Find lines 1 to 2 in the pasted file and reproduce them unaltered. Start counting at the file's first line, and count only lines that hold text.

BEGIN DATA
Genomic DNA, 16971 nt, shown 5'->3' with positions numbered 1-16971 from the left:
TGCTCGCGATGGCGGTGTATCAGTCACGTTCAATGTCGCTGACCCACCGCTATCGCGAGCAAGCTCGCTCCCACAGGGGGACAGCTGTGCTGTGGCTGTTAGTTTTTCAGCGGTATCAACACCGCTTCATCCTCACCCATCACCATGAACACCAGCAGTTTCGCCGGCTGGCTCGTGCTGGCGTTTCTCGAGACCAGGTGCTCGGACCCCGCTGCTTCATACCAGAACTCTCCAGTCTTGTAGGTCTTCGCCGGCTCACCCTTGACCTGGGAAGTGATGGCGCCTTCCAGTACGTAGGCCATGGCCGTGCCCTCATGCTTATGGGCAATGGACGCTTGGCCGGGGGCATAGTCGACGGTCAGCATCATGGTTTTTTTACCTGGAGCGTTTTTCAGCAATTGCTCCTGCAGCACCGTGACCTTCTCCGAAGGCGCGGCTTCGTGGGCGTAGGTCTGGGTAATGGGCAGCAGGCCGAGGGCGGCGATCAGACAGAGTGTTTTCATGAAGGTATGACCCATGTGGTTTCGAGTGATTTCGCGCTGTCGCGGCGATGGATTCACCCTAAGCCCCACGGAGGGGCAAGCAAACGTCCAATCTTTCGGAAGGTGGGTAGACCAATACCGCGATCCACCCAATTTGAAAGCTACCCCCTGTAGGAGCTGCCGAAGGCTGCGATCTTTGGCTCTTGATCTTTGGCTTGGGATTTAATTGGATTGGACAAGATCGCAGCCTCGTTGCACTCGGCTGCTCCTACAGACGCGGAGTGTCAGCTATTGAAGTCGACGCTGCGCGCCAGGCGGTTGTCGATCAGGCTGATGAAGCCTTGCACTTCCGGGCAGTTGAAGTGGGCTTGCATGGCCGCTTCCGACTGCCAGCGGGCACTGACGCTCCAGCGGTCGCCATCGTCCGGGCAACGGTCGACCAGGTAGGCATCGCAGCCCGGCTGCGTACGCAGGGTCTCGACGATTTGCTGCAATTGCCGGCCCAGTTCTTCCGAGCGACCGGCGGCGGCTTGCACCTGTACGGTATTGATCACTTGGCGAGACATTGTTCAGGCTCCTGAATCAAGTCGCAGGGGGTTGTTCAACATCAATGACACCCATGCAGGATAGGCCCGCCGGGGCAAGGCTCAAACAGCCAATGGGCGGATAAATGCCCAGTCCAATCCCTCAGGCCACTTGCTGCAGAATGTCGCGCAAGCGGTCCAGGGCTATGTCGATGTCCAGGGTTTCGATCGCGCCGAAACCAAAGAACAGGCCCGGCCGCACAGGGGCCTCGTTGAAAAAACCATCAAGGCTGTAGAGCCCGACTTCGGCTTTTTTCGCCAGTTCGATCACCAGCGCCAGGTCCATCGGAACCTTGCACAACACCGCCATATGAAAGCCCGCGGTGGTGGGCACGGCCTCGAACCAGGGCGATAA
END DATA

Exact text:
Genomic DNA, 16971 nt, shown 5'->3' with positions numbered 1-16971 from the left:
TGCTCGCGATGGCGGTGTATCAGTCACGTTCAATGTCGCTGACCCACCGCTATCGCGAGCAAGCTCGCTCCCACAGGGGGACAGCTGTGCTGTGGCTGTTAGTTTTTCAGCGGTATCAACACCGCTTCATCCTCACCCATCACCATGAACACCAGCAGTTTCGCCGGCTGGCTCGTGCTGGCGTTTCTCGAGACCAGGTGCTCGGACCCCGCTGCTTCATACCAGAACTCTCCAGTCTTGTAGGTCTTCGCCGGCTCACCCTTGACCTGGGAAGTGATGGCGCCTTCCAGTACGTAGGCCATGGCCGTGCCCTCATGCTTATGGGCAATGGACGCTTGGCCGGGGGCATAGTCGACGGTCAGCATCATGGTTTTTTTACCTGGAGCGTTTTTCAGCAATTGCTCCTGCAGCACCGTGACCTTCTCCGAAGGCGCGGCTTCGTGGGCGTAGGTCTGGGTAATGGGCAGCAGGCCGAGGGCGGCGATCAGACAGAGTGTTTTCATGAAGGTATGACCCATGTGGTTTCGAGTGATTTCGCGCTGTCGCGGCGATGGATTCACCCTAAGCCCCACGGAGGGGCAAGCAAACGTCCAATCTTTCGGAAGGTGGGTAGACCAATACCGCGATCCACCCAATTTGAAAGCTACCCCCTGTAGGAGCTGCCGAAGGCTGCGATCTTTGGCTCTTGATCTTTGGCTTGGGATTTAATTGGATTGGACAAGATCGCAGCCTCGTTGCACTCGGCTGCTCCTACAGACGCGGAGTGTCAGCTATTGAAGTCGACGCTGCGCGCCAGGCGGTTGTCGATCAGGCTGATGAAGCCTTGCACTTCCGGGCAGTTGAAGTGGGCTTGCATGGCCGCTTCCGACTGCCAGCGGGCACTGACGCTCCAGCGGTCGCCATCGTCCGGGCAACGGTCGACCAGGTAGGCATCGCAGCCCGGCTGCGTACGCAGGGTCTCGACGATTTGCTGCAATTGCCGGCCCAGTTCTTCCGAGCGACCGGCGGCGGCTTGCACCTGTACGGTATTGATCACTTGGCGAGACATTGTTCAGGCTCCTGAATCAAGTCGCAGGGGGTTGTTCAACATCAATGACACCCATGCAGGATAGGCCCGCCGGGGCAAGGCTCAAACAGCCAATGGGCGGATAAATGCCCAGTCCAATCCCTCAGGCCACTTGCTGCAGAATGTCGCGCAAGCGGTCCAGGGCTATGTCGATGTCCAGGGTTTCGATCGCGCCGAAACCAAAGAACAGGCCCGGCCGCACAGGGGCCTCGTTGAAAAAACCATCAAGGCTGTAGAGCCCGACTTCGGCTTTTTTCGCCAGTTCGATCACCAGCGCCAGGTCCATCGGAACCTTGCACAACACCGCCATATGAAAGCCCGCGGTGGTGGGCACGGCCTCGAACCAGGGCGATAA